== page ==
Milk, dairy do build strong bones

Regarding the Sept. 21 guest commentary, “Milk, unfortunately, builds weak bones” by Beverly Hoback:

As a registered dietitian nutritionist, mother and spokesperson for the Academy of Nutrition and Dietetics, I was disturbed by the personal bias and inaccuracies leveled against dairy foods stated as fact by Ms. Hoback. Her lack of scientific perspective creates confusion, perpetuates misinformation, misleads the public and could potentially harm our health.

The American Medical Association, the American Academy of Family Physicians, the American Academy of Pediatrics, the American Council on Science &Health, the Academy of Nutrition &Dietetics, the Centers for Disease Control and the 2010 Dietary Guidelines for Americans, all recommend including milk and dairy foods as part of a healthful eating plan.

Milk and dairy foods supply calcium, Vitamin D, magnesium, phosphorus, potassium and protein — the key nutrients, along with weight-bearing exercise, needed for bone health.

While research already shows that children and adolescents are not getting the daily amount of calcium, vitamin D and phosphorus they need, entirely cutting out milk and dairy foods that supply these important nutrients would be detrimental to their health and growth, including increasing the risk for pre-pubertal bone fractures.

The U.S. Surgeon General’s Report on Bone Health &Osteoporosis states that by 2020 half of all Americans over age 50 will be at increased risk for fractures from osteoporosis and low bone mass if we do not consistently consume bone-building nutrients, like those found in dairy foods.

Dairy foods are a superior source of high quality protein. This complete profile of amino acids is necessary to build, repair and maintain lean muscle mass, which is especially important for the aging and elderly populations.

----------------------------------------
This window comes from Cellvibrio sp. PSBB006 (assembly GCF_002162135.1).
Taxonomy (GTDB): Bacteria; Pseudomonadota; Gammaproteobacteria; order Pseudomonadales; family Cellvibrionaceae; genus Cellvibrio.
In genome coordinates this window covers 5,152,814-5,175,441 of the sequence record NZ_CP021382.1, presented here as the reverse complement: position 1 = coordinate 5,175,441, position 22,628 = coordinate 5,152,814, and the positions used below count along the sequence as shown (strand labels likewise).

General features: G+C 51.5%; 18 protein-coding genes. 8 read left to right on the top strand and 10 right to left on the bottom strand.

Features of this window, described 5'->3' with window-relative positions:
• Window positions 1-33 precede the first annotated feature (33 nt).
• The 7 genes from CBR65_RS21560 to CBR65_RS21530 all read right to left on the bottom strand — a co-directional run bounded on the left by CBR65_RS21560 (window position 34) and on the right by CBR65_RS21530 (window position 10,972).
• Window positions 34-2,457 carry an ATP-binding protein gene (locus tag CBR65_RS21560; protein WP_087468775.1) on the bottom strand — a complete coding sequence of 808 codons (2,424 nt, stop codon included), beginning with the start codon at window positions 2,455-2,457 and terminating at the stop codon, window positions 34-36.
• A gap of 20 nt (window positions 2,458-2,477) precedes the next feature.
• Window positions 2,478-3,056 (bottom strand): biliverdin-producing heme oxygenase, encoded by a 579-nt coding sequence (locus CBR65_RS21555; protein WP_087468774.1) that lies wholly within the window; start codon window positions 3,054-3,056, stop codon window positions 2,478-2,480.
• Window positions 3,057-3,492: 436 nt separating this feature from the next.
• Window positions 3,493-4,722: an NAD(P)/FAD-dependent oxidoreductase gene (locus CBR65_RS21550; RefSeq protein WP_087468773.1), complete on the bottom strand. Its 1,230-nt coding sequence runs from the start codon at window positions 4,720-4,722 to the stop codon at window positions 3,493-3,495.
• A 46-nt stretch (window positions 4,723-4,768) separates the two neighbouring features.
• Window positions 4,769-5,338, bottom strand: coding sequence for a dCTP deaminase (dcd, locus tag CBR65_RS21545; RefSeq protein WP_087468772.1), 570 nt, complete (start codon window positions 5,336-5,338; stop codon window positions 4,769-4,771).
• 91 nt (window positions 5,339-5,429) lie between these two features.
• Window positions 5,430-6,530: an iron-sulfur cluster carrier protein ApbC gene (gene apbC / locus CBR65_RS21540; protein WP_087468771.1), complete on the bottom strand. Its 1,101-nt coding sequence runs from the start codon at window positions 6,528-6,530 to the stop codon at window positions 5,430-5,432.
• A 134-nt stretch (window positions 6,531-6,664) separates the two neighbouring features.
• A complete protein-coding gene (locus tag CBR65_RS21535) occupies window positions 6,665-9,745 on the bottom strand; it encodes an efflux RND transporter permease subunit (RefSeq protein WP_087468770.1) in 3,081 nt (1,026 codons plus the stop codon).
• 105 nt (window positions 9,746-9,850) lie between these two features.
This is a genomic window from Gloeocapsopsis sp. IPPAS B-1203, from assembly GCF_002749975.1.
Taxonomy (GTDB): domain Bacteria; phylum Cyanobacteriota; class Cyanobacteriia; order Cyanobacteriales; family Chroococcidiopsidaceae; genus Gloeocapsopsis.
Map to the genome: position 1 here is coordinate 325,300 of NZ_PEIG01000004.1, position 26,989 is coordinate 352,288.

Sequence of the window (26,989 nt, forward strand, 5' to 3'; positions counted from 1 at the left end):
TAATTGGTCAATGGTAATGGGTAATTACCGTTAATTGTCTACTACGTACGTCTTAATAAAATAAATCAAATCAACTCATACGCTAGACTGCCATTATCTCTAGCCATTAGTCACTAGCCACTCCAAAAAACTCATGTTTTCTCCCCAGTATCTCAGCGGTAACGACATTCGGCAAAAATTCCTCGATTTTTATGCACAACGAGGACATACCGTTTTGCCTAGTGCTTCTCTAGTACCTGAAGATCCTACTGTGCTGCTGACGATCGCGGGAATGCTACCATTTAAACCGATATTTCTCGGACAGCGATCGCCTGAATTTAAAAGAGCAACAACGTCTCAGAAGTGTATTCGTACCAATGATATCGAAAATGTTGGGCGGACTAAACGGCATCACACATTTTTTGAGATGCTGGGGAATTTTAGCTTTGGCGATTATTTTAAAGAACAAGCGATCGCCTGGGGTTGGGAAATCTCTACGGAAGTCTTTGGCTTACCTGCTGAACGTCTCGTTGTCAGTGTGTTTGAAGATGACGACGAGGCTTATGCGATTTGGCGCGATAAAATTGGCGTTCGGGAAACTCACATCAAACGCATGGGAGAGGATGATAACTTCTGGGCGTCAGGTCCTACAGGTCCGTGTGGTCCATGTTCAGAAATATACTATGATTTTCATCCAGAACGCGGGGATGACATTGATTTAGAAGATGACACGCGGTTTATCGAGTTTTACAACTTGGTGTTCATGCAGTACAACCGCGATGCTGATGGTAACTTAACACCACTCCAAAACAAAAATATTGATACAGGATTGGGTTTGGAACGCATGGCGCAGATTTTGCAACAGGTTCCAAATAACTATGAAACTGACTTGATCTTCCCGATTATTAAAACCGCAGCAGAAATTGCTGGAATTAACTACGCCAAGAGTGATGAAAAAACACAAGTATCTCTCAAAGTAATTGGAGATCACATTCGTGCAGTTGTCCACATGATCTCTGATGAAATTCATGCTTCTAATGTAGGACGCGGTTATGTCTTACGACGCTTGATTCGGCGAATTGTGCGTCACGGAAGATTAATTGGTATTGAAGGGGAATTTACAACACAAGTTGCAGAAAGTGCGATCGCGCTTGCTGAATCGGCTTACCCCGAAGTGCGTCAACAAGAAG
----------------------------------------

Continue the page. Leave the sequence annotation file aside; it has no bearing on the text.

Vitamin D is needed in adequate amounts to help absorb calcium properly. As more Vitamin D deficiencies are occurring, especially in the northern latitudes of the country, milk fortified with Vitamin D is one of the best solutions.

Nutrition is a complex science. We need to follow evidence-based science and not opinions when it comes to our health and the health of our children.

Kim Larson, RDN, CD, CSSD

Spokesperson for The Academy of Nutrition &Dietetics

More in Opinion

Editorial cartoons for Monday, Dec. 11

A sketchy look at the day in politics.… Continue reading

Editorial: Yet another owner for The Everett Clinic

After its brief time with DaVita, uncertainty returns for the clinic with its sale to an insurer.

Burke: If you’ve been away for a bit, here’s what you missed

If you have been paying attention, check below to make sure you’re not missing a reason for anxiety.

Milbank: GOP attacks on FBI meant to circle wagons for Trump

Criticism of Mueller and the FBI by Republicans ignores the GOP credentials of those they attack.

Second Amendment doesn’t protect rapid-fire weapons

Regarding the letter to the editor in the Dec. 1, Herald, “Constitution’s… Continue reading

Count freight train vibrations trigger mudslides?

I was lying awake during the 3 a.m. hour recently, when I… Continue reading

Editorial cartoons for Sunday, Dec. 10

A sketchy look at the day in politics.… Continue reading

Are different standards used regarding sexual misconduct?

Recently news people have been fired as a result of sexual misconduct… Continue reading

Viewpoints: Trump’s monumental mistake

The power to abolish or shrink monuments rests with Congress, not the president.

Most Read